With polls suggesting a hung parliament with the Conservatives as the largest party, Clegg's performance was being closely watched: his party could play a role in forming a government after the May 6 general election.
  
Dressed in suits and standing behind podiums, the leaders appeared nervous as the first such debate in British election history got under way -- but it quickly descended into political scrapping.
  
There were fierce clashes between Brown and Cameron on the economy, a key issue in the election as Britain recovers from its worst recession since the 1930s.
  
Brown repeatedly accused the Tories of planning to cut six billion pounds (nine billion dollars, seven billion euros) of public spending by slashing a planned rise in payroll taxes by his Labour party.
  
"If you take that money out now I fear for what could happen, and I do not want to have a double dip recession in this country," he said, voicing concern that Britain could slip back into negative growth after its fragile recovery.
  
But the Tory leader hit back, saying: "Cut the waste, stop the tax, that is the right answer."
  
Clegg, meanwhile, repeatedly argued that he offered a chance for real change in Britain.
  
"Don't let them tell you that the only choice is between two old parties who have been playing pass the parcel with your government for 65 years."
  
The Liberal Democrats have long trailed in third place in opinion polls.
  
On this night at least however, Clegg appeared to have made the greatest impact: a poll of 4,000 people taken immediately after the debate gave him a large lead.
  
Clegg was deemed the winner by 43 percent in the poll conducted by the ITV broadcaster, which hosted the 90-minute debate.
  
Cameron scored 26 percent, while 20 percent of those asked thought Brown had won. Eleven percent said none of the three emerged as clear winner.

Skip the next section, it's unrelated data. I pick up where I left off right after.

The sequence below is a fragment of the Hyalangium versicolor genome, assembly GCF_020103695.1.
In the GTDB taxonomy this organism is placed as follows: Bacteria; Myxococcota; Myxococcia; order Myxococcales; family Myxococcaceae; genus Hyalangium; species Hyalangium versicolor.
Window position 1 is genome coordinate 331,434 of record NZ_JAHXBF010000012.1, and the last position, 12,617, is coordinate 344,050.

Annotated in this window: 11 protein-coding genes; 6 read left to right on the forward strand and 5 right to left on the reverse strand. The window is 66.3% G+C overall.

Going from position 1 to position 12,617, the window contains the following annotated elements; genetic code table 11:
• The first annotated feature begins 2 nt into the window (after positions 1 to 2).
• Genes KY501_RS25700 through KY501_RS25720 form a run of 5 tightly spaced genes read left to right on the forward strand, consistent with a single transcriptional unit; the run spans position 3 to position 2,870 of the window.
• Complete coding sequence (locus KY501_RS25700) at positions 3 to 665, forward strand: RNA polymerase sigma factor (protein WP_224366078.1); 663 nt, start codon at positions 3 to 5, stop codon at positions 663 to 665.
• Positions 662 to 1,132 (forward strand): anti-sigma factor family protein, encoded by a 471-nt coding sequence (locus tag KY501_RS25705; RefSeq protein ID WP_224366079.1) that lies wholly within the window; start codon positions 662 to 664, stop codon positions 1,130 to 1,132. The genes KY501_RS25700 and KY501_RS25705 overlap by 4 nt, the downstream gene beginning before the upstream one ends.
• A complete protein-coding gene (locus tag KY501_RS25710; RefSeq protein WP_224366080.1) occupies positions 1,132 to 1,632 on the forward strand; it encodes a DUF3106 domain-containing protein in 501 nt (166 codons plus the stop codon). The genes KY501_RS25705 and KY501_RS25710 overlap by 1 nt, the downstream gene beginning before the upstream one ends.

The debate in Manchester, northwest England, was expected to attract 20 million viewers, comparable with the audience for a major England World Cup football match.
  
There were no major slip-ups in the tightly controlled showdown -- it was governed by 76 rules hammered out in painstaking negotiations between broadcasters and the parties.
  
Cameron, the media-friendly 43-year-old seeking to topple Brown and take the Conservatives back to power after 13 years of Labour dominance, had expressed concern that the strict rules could lead to a stilted debate.
  
Brown is said to have struggled in rehearsals for the debates -- but he gave an assured performance and his fierce attacks on the rival leaders forced the moderator to weigh in to control the discussion on several occasions.
  
For Clegg, the debate was a rare opportunity to earn equal billing with the two main party leaders.
  
He made clear attempts to connect directly with spectators, remembering in his closing speech the names of the audience members who had put questions throughout the night.
  
Brown tried the same trick -- but came up with only one name. He also attempted to show off his pop culture credentials, pointing out the debate was not on at the same time as talent shows "The X-Factor" or "Britain's Got Talent."

 

Date created : 2010-04-16

  • UNITED KINGDOM

    Party leaders clash in Britain's first-ever televised debate

    Read more

  • UNITED KINGDOM

    Televised election debates follow strict rules

    Read more

Comments

COMMENT(S)